representation.
 
 
-.. cfunction:: Py_complex _Py_c_quot(Py_complex dividend, Py_complex divisor)
+.. c:function:: Py_complex _Py_c_quot(Py_complex dividend, Py_complex divisor)
 
-   Return the quotient of two complex numbers, using the C :ctype:`Py_complex`
+   Return the quotient of two complex numbers, using the C :c:type:`Py_complex`
    representation.
 
    If *divisor* is null, this method returns zero and sets
-   :cdata:`errno` to :cdata:`EDOM`.
+   :c:data:`errno` to :c:data:`EDOM`.
 
 
-.. cfunction:: Py_complex _Py_c_pow(Py_complex num, Py_complex exp)
+.. c:function:: Py_complex _Py_c_pow(Py_complex num, Py_complex exp)
 
-   Return the exponentiation of *num* by *exp*, using the C :ctype:`Py_complex`
+   Return the exponentiation of *num* by *exp*, using the C :c:type:`Py_complex`
    representation.
 
    If *num* is null and *exp* is not a positive real number,
-   this method returns zero and sets :cdata:`errno` to :cdata:`EDOM`.
+   this method returns zero and sets :c:data:`errno` to :c:data:`EDOM`.
 
 
 Complex Numbers as Python Objects
 ^^^^^^^^^^^^^^^^^^^^^^^^^^^^^^^^^
 
 
-.. ctype:: PyComplexObject
+.. c:type:: PyComplexObject
 
-   This subtype of :ctype:`PyObject` represents a Python complex number object.
+   This subtype of :c:type:`PyObject` represents a Python complex number object.
 
 
-.. cvar:: PyTypeObject PyComplex_Type
+.. c:var:: PyTypeObject PyComplex_Type
 
-   This instance of :ctype:`PyTypeObject` represents the Python complex number
+   This instance of :c:type:`PyTypeObject` represents the Python complex number
    type. It is the same object as ``complex`` and ``types.ComplexType``.
 
 
-.. cfunction:: int PyComplex_Check(PyObject *p)
+.. c:function:: int PyComplex_Check(PyObject *p)
 
-   Return true if its argument is a :ctype:`PyComplexObject` or a subtype of
-   :ctype:`PyComplexObject`.
+   Return true if its argument is a :c:type:`PyComplexObject` or a subtype of
+   :c:type:`PyComplexObject`.
 
    .. versionchanged:: 2.2
       Allowed subtypes to be accepted.
 
 
-.. cfunction:: int PyComplex_CheckExact(PyObject *p)
+.. c:function:: int PyComplex_CheckExact(PyObject *p)
 
-   Return true if its argument is a :ctype:`PyComplexObject`, but not a subtype of
-   :ctype:`PyComplexObject`.
+   Return true if its argument is a :c:type:`PyComplexObject`, but not a subtype of
+   :c:type:`PyComplexObject`.
 
    .. versionadded:: 2.2
 
 
-.. cfunction:: PyObject* PyComplex_FromCComplex(Py_complex v)
+.. c:function:: PyObject* PyComplex_FromCComplex(Py_complex v)
 
-   Create a new Python complex number object from a C :ctype:`Py_complex` value.
+   Create a new Python complex number object from a C :c:type:`Py_complex` value.
 
 
-.. cfunction:: PyObject* PyComplex_FromDoubles(double real, double imag)
+.. c:function:: PyObject* PyComplex_FromDoubles(double real, double imag)
 
-   Return a new :ctype:`PyComplexObject` object from *real* and *imag*.
+   Return a new :c:type:`PyComplexObject` object from *real* and *imag*.
 
 
-.. cfunction:: double PyComplex_RealAsDouble(PyObject *op)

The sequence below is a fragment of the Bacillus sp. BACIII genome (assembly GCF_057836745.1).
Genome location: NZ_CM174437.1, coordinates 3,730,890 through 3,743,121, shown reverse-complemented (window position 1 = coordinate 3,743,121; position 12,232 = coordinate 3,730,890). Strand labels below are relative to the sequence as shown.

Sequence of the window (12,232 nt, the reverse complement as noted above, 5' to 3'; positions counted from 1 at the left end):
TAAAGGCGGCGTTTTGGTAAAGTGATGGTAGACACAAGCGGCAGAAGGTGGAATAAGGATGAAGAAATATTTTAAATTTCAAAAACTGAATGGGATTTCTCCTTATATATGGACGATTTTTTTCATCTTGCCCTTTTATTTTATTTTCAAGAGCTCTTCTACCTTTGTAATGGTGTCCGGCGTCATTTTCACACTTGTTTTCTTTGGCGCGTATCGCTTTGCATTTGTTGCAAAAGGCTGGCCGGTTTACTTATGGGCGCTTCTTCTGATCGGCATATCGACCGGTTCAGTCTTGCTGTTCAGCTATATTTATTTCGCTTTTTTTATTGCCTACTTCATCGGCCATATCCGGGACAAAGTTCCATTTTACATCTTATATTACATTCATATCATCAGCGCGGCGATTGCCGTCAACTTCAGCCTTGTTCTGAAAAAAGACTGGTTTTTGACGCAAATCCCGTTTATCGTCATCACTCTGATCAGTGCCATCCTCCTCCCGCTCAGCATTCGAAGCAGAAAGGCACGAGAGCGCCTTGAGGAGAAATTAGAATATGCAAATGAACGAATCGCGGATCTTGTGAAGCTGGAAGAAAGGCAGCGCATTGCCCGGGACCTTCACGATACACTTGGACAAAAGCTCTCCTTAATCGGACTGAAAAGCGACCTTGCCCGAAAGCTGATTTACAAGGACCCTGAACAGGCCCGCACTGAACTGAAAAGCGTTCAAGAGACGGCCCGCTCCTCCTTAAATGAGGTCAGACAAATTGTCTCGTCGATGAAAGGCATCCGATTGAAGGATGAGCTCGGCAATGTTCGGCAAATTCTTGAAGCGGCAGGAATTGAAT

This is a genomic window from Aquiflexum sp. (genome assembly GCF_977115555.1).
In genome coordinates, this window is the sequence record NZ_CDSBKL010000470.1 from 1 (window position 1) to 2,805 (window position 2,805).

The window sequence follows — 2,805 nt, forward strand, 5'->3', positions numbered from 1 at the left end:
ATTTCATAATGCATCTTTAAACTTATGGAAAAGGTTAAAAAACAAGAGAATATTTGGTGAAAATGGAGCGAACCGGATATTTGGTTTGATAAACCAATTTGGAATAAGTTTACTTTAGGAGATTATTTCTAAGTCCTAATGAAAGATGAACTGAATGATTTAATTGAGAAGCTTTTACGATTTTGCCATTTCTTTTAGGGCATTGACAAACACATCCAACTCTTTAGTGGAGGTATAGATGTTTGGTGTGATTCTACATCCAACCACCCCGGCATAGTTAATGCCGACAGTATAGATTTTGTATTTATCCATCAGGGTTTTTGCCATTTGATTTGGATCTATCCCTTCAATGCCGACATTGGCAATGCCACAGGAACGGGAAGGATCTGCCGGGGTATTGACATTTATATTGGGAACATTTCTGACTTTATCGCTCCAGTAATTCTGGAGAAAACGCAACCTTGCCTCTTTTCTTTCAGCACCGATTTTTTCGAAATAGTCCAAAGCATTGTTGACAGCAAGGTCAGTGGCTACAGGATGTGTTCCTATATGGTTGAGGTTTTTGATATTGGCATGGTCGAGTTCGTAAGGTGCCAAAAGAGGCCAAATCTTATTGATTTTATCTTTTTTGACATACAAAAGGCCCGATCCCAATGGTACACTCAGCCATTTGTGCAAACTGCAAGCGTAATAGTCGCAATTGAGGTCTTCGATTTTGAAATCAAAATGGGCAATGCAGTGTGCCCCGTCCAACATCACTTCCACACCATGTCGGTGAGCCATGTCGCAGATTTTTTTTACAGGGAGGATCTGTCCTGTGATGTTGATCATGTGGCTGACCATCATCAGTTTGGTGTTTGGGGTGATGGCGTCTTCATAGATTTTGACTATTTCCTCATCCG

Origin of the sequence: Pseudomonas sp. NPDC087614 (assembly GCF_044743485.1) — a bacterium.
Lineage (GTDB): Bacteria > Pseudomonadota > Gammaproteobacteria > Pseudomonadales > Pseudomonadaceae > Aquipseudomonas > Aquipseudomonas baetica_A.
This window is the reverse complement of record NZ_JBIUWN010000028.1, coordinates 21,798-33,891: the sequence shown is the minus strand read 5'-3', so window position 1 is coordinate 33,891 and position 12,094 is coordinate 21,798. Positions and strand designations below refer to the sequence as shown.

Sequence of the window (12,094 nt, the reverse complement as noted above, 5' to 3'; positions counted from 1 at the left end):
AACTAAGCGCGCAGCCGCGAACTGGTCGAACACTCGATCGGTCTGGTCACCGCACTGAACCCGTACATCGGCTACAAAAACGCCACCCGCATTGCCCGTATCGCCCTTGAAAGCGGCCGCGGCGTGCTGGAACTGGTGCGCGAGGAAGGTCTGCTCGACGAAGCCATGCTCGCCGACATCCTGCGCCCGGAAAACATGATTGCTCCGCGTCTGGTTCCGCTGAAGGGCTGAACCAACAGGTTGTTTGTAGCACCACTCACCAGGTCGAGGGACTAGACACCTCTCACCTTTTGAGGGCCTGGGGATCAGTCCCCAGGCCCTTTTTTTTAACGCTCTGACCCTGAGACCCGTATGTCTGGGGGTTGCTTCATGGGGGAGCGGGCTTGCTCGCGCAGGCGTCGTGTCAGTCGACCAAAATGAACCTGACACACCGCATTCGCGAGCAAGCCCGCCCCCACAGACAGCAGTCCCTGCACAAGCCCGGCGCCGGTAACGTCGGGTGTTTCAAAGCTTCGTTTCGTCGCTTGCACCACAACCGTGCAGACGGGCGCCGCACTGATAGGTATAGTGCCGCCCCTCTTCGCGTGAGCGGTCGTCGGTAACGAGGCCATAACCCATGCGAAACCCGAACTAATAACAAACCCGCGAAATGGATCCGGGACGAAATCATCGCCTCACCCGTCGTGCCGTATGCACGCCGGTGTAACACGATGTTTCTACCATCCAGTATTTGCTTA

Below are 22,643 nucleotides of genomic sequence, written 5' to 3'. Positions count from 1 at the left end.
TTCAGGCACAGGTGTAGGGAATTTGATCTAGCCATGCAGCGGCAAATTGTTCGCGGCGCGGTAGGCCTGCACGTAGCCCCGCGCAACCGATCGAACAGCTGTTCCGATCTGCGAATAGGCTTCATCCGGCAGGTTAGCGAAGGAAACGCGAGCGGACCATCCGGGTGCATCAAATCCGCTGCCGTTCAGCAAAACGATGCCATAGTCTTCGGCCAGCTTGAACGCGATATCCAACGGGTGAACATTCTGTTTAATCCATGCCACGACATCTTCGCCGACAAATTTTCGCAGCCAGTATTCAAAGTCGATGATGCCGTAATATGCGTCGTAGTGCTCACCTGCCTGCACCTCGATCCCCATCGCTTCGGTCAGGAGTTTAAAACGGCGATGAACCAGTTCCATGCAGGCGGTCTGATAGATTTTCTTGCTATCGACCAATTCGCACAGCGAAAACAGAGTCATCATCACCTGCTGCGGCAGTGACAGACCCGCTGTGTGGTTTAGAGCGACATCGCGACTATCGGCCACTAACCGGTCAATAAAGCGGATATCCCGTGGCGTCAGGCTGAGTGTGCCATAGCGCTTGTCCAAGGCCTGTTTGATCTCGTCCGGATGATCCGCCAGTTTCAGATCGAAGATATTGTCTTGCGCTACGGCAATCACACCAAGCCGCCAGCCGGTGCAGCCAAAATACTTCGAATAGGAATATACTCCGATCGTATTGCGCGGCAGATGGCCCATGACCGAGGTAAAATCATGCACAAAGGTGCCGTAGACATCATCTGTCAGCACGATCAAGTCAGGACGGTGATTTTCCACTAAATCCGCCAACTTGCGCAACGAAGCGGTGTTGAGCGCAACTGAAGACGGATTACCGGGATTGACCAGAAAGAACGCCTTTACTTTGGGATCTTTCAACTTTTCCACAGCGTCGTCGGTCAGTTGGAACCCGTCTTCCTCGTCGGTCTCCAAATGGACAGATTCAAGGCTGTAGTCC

+.. c:function:: double PyComplex_RealAsDouble(PyObject *op)
 
-   Return the real part of *op* as a C :ctype:`double`.
+   Return the real part of *op* as a C :c:type:`double`.
 
 
-.. cfunction:: double PyComplex_ImagAsDouble(PyObject *op)
+.. c:function:: double PyComplex_ImagAsDouble(PyObject *op)
 
-   Return the imaginary part of *op* as a C :ctype:`double`.
+   Return the imaginary part of *op* as a C :c:type:`double`.
 
 
-.. cfunction:: Py_complex PyComplex_AsCComplex(PyObject *op)
+.. c:function:: Py_complex PyComplex_AsCComplex(PyObject *op)
 
-   Return the :ctype:`Py_complex` value of the complex number *op*.
+   Return the :c:type:`Py_complex` value of the complex number *op*.
    Upon failure, this method returns ``-1.0`` as a real value.
 
    .. versionchanged:: 2.6

Doc/c-api/concrete.rst

 Passing them an object of the wrong type is not a good idea; if you receive an
 object from a Python program and you are not sure that it has the right type,
 you must perform a type check first; for example, to check that an object is a
-dictionary, use :cfunc:`PyDict_Check`.  The chapter is structured like the
+dictionary, use :c:func:`PyDict_Check`.  The chapter is structured like the
 "family tree" of Python object types.
 
 .. warning::

Doc/c-api/conversion.rst

 Functions for number conversion and formatted string output.
 
 
-.. cfunction:: int PyOS_snprintf(char *str, size_t size,  const char *format, ...)
+.. c:function:: int PyOS_snprintf(char *str, size_t size,  const char *format, ...)
 
    Output not more than *size* bytes to *str* according to the format string
    *format* and the extra arguments. See the Unix man page :manpage:`snprintf(2)`.
 
 
-.. cfunction:: int PyOS_vsnprintf(char *str, size_t size, const char *format, va_list va)
+.. c:function:: int PyOS_vsnprintf(char *str, size_t size, const char *format, va_list va)
 
    Output not more than *size* bytes to *str* according to the format string
    *format* and the variable argument list *va*. Unix man page
    :manpage:`vsnprintf(2)`.
 
-:cfunc:`PyOS_snprintf` and :cfunc:`PyOS_vsnprintf` wrap the Standard C library
-functions :cfunc:`snprintf` and :cfunc:`vsnprintf`. Their purpose is to
+:c:func:`PyOS_snprintf` and :c:func:`PyOS_vsnprintf` wrap the Standard C library
+functions :c:func:`snprintf` and :c:func:`vsnprintf`. Their purpose is to
 guarantee consistent behavior in corner cases, which the Standard C functions do
 not.
 
 Both functions require that ``str != NULL``, ``size > 0`` and ``format !=
 NULL``.